Pentagon arms control aide sees little potential for progress at Geneva

A top administration arms control official says there was little progress in the round of arms talks that ended Tuesday in Geneva, and he doesn't see much potential for the round that begins in May. The Soviet Union never formally responded to a recent US offer to reduce medium-range nuclear missiles. In the next round, ``it's highly likely the Soviet formal response to the proposal will be similar to the informal one, which was negative,'' says Richard Perle, assistant secretary of defense for international security policy.

He admits that other factions within the administration are more optimistic about the outcome of the talks, but says they are exaggerating very small indications of progress.

One such indication is the apparent flexibility of the Soviets on the question of French and British nuclear forces.

In their multistep proposal put forth in January for eliminating nuclear weapons by the year 2000, the Soviets dropped a demand that they be allowed as many medium-range missiles as Britain, France, and the United States, combined. The Soviets said, however, that the British and French should not be allowed to modernize their nuclear arsenals. Many Western experts saw this as a softening in the Soviet position.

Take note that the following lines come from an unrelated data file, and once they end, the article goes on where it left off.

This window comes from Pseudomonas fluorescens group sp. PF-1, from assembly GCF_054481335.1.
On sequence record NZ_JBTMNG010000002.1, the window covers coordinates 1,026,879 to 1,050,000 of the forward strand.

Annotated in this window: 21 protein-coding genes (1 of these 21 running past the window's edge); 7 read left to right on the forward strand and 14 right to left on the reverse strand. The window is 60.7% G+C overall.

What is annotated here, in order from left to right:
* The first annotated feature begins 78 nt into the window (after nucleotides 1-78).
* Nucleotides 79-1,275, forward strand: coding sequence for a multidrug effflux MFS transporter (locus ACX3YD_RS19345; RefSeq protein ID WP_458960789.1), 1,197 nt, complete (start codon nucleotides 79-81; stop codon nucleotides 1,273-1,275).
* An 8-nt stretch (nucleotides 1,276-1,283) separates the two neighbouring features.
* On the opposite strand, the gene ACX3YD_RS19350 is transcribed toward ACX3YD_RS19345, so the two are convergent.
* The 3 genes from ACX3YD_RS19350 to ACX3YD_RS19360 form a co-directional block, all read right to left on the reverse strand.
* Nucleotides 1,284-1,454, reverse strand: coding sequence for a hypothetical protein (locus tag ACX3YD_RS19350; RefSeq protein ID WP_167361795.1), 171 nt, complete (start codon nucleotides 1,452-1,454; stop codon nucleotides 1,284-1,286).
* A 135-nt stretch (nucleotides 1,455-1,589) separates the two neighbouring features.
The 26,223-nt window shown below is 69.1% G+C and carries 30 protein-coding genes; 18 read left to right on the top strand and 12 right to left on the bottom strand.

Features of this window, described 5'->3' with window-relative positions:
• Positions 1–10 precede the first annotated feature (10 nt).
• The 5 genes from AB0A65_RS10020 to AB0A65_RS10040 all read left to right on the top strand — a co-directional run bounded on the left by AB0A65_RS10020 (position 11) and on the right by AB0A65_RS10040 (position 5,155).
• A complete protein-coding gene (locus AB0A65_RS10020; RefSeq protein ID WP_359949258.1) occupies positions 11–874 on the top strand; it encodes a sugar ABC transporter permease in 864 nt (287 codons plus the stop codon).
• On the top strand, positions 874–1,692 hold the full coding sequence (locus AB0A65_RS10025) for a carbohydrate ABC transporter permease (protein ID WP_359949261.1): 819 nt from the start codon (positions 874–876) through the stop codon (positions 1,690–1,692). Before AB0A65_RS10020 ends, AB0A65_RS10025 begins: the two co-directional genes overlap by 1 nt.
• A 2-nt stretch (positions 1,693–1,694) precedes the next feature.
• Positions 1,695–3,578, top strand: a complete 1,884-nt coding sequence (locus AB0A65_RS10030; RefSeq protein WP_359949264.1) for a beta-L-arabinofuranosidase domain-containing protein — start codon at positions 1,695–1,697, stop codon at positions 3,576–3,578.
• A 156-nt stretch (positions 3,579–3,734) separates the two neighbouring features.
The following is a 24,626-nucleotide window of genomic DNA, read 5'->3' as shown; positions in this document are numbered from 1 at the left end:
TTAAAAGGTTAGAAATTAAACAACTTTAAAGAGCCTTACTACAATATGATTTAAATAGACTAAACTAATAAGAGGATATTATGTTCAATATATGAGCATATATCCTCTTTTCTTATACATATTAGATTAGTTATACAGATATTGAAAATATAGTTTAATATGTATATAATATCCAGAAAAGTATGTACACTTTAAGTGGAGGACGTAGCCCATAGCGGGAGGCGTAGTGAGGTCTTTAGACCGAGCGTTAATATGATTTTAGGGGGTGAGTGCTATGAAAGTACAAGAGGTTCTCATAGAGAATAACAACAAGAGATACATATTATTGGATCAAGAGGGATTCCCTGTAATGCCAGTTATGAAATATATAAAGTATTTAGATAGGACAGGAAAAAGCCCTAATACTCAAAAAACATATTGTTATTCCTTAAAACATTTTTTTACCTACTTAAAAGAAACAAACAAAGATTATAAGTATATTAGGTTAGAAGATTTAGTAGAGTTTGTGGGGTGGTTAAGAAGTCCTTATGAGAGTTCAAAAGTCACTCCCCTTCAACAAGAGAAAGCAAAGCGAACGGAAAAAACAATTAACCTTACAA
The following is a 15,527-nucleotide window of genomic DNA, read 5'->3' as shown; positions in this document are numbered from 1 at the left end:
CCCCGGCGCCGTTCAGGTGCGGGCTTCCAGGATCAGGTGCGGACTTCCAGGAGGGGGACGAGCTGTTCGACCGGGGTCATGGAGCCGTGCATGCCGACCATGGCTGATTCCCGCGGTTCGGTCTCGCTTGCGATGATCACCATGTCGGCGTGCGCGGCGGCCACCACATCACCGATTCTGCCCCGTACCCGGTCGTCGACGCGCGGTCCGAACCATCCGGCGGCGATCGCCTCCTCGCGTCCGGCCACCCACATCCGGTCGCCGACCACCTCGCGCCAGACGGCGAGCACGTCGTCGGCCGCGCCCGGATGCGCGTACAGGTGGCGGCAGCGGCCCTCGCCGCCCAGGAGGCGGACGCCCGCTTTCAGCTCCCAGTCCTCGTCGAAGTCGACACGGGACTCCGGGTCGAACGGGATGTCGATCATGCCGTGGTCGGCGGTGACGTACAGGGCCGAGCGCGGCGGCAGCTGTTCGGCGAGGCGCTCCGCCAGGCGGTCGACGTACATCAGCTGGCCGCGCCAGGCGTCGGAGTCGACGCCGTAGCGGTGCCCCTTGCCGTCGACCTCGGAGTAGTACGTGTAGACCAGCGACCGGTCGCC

Perle, however, claims that French and British nuclear weapons are so outmoded that if they are not updated, they will be of no use as a deterrent. The Soviet position is ``calculated to produce a stall, while giving the appearance of Soviet movement,'' says Perle.

He was also highly critical of last week's House resolution calling for immediate resumption of talks about a comprehensive nuclear test ban. Before the House vote, Perle says, there were ``faint diplomatic signals'' from the Soviets that they would be willing to talk about on-site inspection of nuclear tests, something the Reagan administration favors.

The House resolution, Perle claims, will almost certainly kill this diplomatic initiative; rather than make concessions, the USSR will just wait for Congress to pressure the administration to get talks started.

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